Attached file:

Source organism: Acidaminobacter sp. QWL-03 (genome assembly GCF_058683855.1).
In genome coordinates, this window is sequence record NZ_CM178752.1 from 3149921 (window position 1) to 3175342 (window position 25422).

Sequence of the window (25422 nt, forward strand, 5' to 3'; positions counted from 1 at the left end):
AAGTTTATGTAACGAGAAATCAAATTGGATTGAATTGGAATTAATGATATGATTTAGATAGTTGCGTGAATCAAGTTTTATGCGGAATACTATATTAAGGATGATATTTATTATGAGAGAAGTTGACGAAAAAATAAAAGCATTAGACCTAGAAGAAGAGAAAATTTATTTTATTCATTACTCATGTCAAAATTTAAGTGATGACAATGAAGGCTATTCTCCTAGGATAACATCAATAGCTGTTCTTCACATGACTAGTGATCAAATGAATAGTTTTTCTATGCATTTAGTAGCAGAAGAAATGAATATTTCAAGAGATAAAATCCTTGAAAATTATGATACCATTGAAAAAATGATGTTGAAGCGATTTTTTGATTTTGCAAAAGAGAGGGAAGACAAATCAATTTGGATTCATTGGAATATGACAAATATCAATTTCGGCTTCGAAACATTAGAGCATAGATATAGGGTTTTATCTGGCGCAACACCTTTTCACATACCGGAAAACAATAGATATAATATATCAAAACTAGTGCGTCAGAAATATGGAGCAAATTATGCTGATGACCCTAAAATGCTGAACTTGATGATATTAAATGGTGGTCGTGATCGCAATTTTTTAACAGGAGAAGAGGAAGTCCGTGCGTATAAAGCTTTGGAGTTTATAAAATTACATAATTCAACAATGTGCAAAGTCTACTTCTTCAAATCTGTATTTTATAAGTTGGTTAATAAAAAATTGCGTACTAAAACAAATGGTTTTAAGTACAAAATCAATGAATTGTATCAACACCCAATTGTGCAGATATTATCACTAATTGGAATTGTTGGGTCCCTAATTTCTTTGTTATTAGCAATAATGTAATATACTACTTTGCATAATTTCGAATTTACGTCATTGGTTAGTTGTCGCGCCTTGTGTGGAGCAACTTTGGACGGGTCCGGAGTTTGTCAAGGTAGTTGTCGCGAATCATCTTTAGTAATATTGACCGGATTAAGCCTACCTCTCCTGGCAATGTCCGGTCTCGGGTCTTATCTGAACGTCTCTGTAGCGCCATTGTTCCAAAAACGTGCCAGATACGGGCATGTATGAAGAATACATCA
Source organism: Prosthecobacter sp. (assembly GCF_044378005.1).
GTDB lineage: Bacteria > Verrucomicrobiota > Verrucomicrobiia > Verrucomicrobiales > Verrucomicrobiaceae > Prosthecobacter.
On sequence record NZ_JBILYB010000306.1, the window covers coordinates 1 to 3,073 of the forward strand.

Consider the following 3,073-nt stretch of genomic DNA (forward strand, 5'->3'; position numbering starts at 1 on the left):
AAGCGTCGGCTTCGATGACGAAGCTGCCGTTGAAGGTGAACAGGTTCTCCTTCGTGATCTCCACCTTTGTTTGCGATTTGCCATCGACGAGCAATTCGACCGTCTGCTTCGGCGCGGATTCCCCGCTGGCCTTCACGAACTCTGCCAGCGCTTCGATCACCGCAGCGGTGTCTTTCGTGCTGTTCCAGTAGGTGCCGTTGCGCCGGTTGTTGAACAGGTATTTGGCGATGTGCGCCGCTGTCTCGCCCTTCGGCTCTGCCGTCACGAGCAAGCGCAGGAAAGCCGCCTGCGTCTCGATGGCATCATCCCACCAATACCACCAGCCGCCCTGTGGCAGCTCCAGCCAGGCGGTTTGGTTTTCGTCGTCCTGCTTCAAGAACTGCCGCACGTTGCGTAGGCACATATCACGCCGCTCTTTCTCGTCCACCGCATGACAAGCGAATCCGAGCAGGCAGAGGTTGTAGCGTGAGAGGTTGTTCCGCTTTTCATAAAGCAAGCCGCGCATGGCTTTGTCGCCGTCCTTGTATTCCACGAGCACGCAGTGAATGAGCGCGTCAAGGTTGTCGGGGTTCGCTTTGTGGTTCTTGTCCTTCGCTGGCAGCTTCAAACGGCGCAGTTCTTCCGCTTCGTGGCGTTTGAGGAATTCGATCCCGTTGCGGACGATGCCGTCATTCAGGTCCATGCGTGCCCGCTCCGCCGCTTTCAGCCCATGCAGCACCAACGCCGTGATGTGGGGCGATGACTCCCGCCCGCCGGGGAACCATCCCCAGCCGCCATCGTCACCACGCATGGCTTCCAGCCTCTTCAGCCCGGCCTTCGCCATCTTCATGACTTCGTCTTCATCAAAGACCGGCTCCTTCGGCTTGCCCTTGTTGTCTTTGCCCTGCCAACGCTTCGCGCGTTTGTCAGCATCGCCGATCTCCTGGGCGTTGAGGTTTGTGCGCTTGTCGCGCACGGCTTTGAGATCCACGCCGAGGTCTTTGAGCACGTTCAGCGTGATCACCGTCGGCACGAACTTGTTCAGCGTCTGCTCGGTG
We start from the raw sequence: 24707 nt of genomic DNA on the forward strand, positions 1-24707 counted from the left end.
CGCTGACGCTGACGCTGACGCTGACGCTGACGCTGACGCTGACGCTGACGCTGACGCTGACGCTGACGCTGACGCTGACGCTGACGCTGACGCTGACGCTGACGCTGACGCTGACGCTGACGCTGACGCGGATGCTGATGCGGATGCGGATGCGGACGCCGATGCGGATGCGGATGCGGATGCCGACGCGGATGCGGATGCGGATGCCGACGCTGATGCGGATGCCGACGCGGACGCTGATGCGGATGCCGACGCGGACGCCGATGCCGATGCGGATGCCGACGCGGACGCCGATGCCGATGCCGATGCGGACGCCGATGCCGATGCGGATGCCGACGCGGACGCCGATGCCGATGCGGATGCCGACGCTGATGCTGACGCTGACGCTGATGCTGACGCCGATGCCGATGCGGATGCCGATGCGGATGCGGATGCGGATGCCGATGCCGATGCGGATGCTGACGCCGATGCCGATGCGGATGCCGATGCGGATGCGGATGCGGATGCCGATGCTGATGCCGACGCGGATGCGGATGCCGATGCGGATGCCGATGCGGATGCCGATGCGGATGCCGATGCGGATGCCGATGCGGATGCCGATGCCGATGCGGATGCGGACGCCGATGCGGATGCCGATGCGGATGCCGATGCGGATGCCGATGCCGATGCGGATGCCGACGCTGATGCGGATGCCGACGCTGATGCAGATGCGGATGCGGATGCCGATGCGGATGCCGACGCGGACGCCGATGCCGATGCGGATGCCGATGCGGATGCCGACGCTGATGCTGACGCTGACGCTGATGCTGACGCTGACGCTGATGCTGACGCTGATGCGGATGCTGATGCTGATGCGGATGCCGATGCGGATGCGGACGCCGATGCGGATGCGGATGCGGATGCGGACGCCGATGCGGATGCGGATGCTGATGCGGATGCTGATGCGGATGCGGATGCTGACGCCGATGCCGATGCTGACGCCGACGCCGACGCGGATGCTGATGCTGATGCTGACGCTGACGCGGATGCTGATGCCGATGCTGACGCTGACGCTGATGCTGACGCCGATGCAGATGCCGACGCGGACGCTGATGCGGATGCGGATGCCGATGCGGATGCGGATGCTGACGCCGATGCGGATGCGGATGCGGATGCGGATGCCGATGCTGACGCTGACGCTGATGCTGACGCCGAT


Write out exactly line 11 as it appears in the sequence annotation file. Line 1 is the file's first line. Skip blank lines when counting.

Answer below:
CGCTGACGCTGACGCTGACGCTGACGCTGACGCTGACGCTGACGCTGACGCTGACGCTGACGCTGACGCTGACGCTGACGCTGACGCTGACGCTGACGCTGACGCTGACGCTGACGCTGACGCTGACGCGGATGCTGATGCGGATGCGGATGCGGACGCCGATGCGGATGCGGATGCGGATGCCGACGCGGATGCGGATGCGGATGCCGACGCTGATGCGGATGCCGACGCGGACGCTGATGCGGATGCCGACGCGGACGCCGATGCCGATGCGGATGCCGACGCGGACGCCGATGCCGATGCCGATGCGGACGCCGATGCCGATGCGGATGCCGACGCGGACGCCGATGCCGATGCGGATGCCGACGCTGATGCTGACGCTGACGCTGATGCTGACGCCGATGCCGATGCGGATGCCGATGCGGATGCGGATGCGGATGCCGATGCCGATGCGGATGCTGACGCCGATGCCGATGCGGATGCCGATGCGGATGCGGATGCGGATGCCGATGCTGATGCCGACGCGGATGCGGATGCCGATGCGGATGCCGATGCGGATGCCGATGCGGATGCCGATGCGGATGCCGATGCGGATGCCGATGCCGATGCGGATGCGGACGCCGATGCGGATGCCGATGCGGATGCCGATGCGGATGCCGATGCCGATGCGGATGCCGACGCTGATGCGGATGCCGACGCTGATGCAGATGCGGATGCGGATGCCGATGCGGATGCCGACGCGGACGCCGATGCCGATGCGGATGCCGATGCGGATGCCGACGCTGATGCTGACGCTGACGCTGATGCTGACGCTGACGCTGATGCTGACGCTGATGCGGATGCTGATGCTGATGCGGATGCCGATGCGGATGCGGACGCCGATGCGGATGCGGATGCGGATGCGGACGCCGATGCGGATGCGGATGCTGATGCGGATGCTGATGCGGATGCGGATGCTGACGCCGATGCCGATGCTGACGCCGACGCCGACGCGGATGCTGATGCTGATGCTGACGCTGACGCGGATGCTGATGCCGATGCTGACGCTGACGCTGATGCTGACGCCGATGCAGATGCCGACGCGGACGCTGATGCGGATGCGGATGCCGATGCGGATGCGGATGCTGACGCCGATGCGGATGCGGATGCGGATGCGGATGCCGATGCTGACGCTGACGCTGATGCTGACGCCGAT